Companies Should Avoid States With Huge Pension Debts, Warren Buffett Warns
A candid picture of how investors see the slowly unfolding pension crisis
Warren Buffett says he would shy away from making long-term investments in states that have rung up huge public pension liabilities, because sooner or later taxes will have to go up.
"If I were relocating into some state that had a huge unfunded pension plan I'm walking into liabilities," Buffett told CNBC's Becky Quick earlier this week. "I say to myself, 'Why do I wanna build a plant there that has to sit there for 30 or 40 years?' Because I'll be here for the life of the pension plan, and they will come after corporations, they'll come after individuals. They just—they're gonna have to raise a lotta money."
Buffett's remarks paint a candid picture of how investors and corporations see the slowly unfolding pension crisis that threatens to swamp many states' budgets for years to come. Unfunded pension debt across the 50 states totals a staggering $1.6 trillion, even by the plans' own (often overly rosy) accounting. But the obligations vary widely from state to state.
As Buffett suggests, that means states that have kept their pension systems relatively healthy have a competitive edge when trying to land large corporate investments like the new Amazon HQ2. Just as a state with lower tax rates might have an edge in attracting businesses, states with high pension debt will drive them away—because investors correctly see those unfunded liabilities as future tax rates.
Here's the rest of Buffett's response when asked about how public pension obligations would factor into his own investment strategies:
In the public sector, you know, it's a disaster. And, you know, some of the—it's interesting to me when they talk about these relocation problems, you know, and New York and Amazon, all that sort of thing, you know—I—if I were relocating into some state that had a huge unfunded pension plan I'm walking into liabilities. 'Cause I mean, who knows whether they're gonna get it from the corporate income tax or my employees—you know, with personal income taxes or what. But that—that liability isn't gonna—you can't ship it offshore or anything like that. And those are big numbers, really big numbers. And they may come—you can delay a long time. I mean, they—you're getting pushed maybe somewhat. But the politicians are the ones that really haven't attacked it in a good many states. And when you see what they would have to do—I say to myself, "Why do I wanna build a plant there that has to sit there for 30 or 40 years?" Beause I'll be here for the life of the pension plan—and they will come after corporations, they'll come after individuals. They just—they're gonna have to raise a lotta money.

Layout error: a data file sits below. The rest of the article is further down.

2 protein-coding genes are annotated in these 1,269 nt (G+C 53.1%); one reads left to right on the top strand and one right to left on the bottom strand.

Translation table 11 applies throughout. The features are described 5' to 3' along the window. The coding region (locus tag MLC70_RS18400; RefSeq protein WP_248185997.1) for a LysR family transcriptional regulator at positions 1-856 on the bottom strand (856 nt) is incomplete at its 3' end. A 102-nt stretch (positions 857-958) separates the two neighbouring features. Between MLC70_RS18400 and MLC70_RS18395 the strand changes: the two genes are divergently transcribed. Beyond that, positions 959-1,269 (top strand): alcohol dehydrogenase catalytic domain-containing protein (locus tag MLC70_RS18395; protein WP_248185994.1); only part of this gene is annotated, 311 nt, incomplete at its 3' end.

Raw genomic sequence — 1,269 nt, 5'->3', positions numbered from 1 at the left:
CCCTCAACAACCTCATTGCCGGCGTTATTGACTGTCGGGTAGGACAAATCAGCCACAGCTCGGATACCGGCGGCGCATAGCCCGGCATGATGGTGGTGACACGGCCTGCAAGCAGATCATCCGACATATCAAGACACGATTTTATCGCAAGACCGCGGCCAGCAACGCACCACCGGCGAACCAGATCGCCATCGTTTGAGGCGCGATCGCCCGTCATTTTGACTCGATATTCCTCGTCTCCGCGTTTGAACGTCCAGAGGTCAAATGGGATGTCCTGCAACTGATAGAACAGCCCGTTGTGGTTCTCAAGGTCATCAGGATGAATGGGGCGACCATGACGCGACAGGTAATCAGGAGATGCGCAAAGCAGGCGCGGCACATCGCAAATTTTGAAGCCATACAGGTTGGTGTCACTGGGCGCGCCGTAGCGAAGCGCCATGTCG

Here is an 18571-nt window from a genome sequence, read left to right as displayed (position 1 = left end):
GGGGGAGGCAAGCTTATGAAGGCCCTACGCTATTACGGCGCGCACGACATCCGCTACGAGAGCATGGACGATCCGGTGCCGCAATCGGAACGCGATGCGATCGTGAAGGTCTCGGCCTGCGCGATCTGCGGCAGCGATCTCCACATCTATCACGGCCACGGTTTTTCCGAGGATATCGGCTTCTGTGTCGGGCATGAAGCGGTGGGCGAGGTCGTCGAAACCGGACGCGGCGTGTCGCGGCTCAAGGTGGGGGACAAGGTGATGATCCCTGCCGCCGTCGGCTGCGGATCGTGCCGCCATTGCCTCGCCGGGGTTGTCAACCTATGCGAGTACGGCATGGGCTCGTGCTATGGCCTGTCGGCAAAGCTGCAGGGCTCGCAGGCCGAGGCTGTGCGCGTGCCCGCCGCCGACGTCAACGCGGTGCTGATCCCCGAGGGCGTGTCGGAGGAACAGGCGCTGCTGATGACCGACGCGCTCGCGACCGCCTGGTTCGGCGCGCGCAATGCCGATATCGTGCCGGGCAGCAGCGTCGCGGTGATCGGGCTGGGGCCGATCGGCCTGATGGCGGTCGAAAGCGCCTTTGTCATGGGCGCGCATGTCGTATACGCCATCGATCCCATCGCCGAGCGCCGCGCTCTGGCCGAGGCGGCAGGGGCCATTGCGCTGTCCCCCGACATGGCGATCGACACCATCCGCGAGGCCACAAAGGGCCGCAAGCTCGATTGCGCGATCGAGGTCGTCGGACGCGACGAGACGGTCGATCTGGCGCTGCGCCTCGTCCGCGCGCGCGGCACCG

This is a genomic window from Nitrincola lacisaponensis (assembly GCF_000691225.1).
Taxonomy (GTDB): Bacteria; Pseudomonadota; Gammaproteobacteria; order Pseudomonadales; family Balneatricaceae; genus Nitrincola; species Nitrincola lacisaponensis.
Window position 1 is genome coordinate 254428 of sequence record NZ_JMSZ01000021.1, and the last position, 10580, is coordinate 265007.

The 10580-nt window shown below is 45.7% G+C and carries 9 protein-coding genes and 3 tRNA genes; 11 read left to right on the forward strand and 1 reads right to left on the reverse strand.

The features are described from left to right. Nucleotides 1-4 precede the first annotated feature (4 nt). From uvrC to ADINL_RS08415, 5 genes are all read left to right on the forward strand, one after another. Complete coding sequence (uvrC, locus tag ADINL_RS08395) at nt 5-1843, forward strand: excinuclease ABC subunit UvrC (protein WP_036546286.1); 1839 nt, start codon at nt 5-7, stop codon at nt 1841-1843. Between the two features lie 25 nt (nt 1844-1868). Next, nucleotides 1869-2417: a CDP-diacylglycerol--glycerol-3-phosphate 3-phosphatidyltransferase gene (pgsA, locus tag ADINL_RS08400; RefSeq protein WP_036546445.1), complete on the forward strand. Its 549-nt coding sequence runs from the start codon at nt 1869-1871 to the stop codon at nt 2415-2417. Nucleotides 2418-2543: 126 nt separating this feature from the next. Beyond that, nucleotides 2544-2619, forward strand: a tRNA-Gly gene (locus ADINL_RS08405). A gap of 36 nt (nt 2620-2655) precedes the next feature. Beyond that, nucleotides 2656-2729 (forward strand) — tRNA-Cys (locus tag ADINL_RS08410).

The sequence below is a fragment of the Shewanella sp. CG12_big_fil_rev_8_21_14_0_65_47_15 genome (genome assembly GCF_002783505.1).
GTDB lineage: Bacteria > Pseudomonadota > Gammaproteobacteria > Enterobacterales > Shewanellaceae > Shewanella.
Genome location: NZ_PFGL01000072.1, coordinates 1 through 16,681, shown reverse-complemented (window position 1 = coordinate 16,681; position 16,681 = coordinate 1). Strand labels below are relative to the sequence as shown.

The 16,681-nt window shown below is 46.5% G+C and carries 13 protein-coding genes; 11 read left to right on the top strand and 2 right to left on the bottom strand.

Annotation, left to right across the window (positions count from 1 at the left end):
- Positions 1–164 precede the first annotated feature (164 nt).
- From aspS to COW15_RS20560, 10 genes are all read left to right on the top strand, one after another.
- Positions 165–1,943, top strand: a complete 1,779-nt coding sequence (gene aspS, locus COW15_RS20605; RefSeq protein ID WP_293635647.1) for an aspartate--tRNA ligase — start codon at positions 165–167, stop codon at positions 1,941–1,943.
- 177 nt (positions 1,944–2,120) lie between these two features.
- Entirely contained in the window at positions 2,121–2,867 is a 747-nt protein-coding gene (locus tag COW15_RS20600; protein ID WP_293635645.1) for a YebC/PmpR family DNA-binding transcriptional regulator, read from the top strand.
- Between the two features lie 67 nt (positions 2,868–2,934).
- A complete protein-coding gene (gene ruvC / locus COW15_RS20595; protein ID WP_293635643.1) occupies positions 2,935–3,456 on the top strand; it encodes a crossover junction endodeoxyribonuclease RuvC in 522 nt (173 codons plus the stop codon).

Some states are already chasing pension revenue in increasingly convoluted ways. Illinois, which faces one of the nation's most significant pension problems, is considering a tax on private retirement savings to fund public pension obligations. New Jersey, another state that's deep in the red, is planning to use higher or new taxes on hotel rooms, e-cigarettes, marijuana, and ride-sharing to fund its pension debt.
Those measures are unlikely to be enough. Taxpayer contributions to public pension plans have increased dramatically since the Great Recession, yet "only 27 states contributed enough in 2016 to expect their funding gaps to decline if actuarial assumptions were met," according to a report the Pew Charitable Trusts released last year. Broader tax increases are likely to be needed, particularly in states where cutting pension payments to current and retired workers is forbidden by law.
Another economic downturn would make a bad situation much worse. A recent report by three researchers at the Harvard Kennedy School found that "public pension systems may be more vulnerable to an economic downturn than they have ever been." After subjecting state pension plans to a series of stress tests meant to simulate the consequences of a variety of adverse economic climates over the next two decades—including everything from another major recession to merely lower-than-expected investment growth—Greg Mennis, Susan Banta, and David Draine concluded that deeply indebted pension plans in places such as Kentucky and New Jersey face insolvency even if annual returns average 5 percent for the forseeable future.
Buffett's comments to CNBC make clear that it won't take another recession to keep major investments out of states already struggling with high levels of pension debt. States will have to raise "a lotta money"—and every dollar of it will be coming out of someone's pocket.